SAR, DAR Members Hold Joint Meeting
STOCKTON — A combined group of SAR and DAR members heard a talk recently by Doug Arters about Gen. Edward Hand, a leader of Revolutionary War riflemen, mainly a commander of a Pennsylvania line and a medical doctor.
Meeting in a combined group, members of the Chautauqua County Chapter of the Sons of the American Revolution and the Benjamin Prescott Chapter of the Daughters of the American Revolution met at the Stockton Hotel. The meeting was led by Jeff Crossley, SAR chapter vice president.
Edward Hand, born in 1744 in Ireland, earned his medical certificate at Dublin, Ireland. He first entered the military with the 18th Royal Irish Regiment of Foot as a surgeon’s mate, which traveled to Philadelphia in 1767. He was commissioned an ensign in 1772 and marched with his unit to Fort Pitt. In 1774, he resigned his commission and began practicing medicine in Lancaster, Pa.
At the start of the Revolutionary War, he enlisted as a lieutenant colonel with the Pennsylvania Line, eventually participating in battles at Long Island, White Plains, Trenton and Princeton. Often times, American riflemen were under his command, such as at Long Island, and at the battle of Assunpink Creeek, N.J. Against overwhelming odds, 25 of his crack riflemen held off some 4,000 British soldiers in the region of Manhattan’s Throg’s Neck Peninsula, and later, his riflemen successfully skirmished against British Gen. Charles Cornwallis’ oncoming army at Assunpink Creek.
Hand was not the only leader of American riflemen. There was 6-foot-six-inch Col. William Campbell, King’s Mountain Battle; Capt. Michael Cresap in New York City; Col. John Sevier, King’s Mountain Branch and first governor of Tennessee; Col. Francis “Swamp Fox” Marion, southern guerilla leader; Ltc. Daniel Boone, ancestor of actor and singer Pat Boone; Col. Dan Morgan, commander at the Battle of Cowpens in January 1781, and others.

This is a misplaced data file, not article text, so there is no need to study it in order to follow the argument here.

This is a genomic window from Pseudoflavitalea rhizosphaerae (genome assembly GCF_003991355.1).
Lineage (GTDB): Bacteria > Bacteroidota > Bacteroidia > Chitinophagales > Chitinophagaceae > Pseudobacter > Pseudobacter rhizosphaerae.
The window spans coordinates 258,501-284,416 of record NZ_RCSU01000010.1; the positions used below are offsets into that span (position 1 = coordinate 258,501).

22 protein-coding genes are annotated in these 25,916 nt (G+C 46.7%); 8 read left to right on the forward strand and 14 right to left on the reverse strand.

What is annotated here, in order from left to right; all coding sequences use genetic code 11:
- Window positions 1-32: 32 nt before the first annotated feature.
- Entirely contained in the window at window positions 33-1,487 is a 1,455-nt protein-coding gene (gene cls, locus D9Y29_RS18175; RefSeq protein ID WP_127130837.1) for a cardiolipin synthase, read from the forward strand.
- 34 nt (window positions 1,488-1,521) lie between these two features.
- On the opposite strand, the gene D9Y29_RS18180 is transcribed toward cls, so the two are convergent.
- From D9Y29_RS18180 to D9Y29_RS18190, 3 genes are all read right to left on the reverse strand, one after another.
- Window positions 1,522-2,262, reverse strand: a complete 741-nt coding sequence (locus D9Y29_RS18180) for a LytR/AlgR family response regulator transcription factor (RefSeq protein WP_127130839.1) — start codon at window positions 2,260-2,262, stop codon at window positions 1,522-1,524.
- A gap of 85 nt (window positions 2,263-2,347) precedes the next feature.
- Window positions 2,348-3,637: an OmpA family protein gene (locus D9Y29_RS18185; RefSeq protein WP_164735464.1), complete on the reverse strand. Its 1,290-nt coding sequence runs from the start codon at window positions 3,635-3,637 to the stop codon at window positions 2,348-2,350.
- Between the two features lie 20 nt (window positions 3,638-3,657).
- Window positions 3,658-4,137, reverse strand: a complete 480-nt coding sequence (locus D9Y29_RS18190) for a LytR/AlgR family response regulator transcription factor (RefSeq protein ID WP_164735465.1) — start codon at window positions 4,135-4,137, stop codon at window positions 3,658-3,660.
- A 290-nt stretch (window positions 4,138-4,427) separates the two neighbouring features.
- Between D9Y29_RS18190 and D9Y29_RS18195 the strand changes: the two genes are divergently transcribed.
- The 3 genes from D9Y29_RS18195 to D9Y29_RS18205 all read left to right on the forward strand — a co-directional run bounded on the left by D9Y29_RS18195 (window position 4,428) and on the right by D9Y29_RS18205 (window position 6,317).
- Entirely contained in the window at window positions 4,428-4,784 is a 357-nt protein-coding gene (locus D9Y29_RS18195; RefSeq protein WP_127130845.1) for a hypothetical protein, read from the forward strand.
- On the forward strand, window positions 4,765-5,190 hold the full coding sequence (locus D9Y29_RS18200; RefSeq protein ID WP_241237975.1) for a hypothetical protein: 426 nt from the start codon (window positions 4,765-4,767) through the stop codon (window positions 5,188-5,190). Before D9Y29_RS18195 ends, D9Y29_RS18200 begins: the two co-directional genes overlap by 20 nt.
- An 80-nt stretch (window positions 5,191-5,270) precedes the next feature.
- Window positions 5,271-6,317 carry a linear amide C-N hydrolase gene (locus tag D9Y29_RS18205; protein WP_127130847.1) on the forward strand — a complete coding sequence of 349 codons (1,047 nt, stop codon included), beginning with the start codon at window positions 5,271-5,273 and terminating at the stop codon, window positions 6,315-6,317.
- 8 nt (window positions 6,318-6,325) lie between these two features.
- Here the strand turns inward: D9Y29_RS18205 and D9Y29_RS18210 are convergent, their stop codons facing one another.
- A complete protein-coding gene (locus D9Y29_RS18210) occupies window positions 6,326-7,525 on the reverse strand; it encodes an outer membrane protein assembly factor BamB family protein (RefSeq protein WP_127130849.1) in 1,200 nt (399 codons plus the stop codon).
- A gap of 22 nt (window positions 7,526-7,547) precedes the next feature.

Hand, as adjutant general, and his staff played a significant role in preparing the regulations for the service of the siege of Yorktown, Va., resulting in the surrender of British Gen. Charles Cornwallis in October 1781, the last major battle of the war.
On. Sept. 30, 1783, Hand was promoted, by brevet, to major general, but without the corresponding pay. He then resigned from the Continental Army in early November 1783. He returned to Lancaster, Pa., resuming his medical practice. Later in 1785, Hand owned and operated Rock Ford Plantation, a 177-acre farm along the Conestoga River, a mile south of Lancaster, where he and his family resided in a Georgian-style brick mansion. The farm is open to the public now.
He died, age 58, in early September 1802, though the cause of death is not certain. Burial was at the St. James Episcopal Cemetery, Lancaster, Pa., where he had served as a deacon.
In other business, Harry Lent gave a report on the treasury, applications and the organization’s website, chautauquasar.org. Lent noted that one new application had been sent to the national headquarters in Louisville, Ky.
Arters and member Frank Stow gave a brief report on Liberty’s Way, the organization that provides assistance to veterans. The organization is located at 4519 Miller Hill Road, Lander, Pa. For more information, call 814-757-4713 or visit libertysway.org.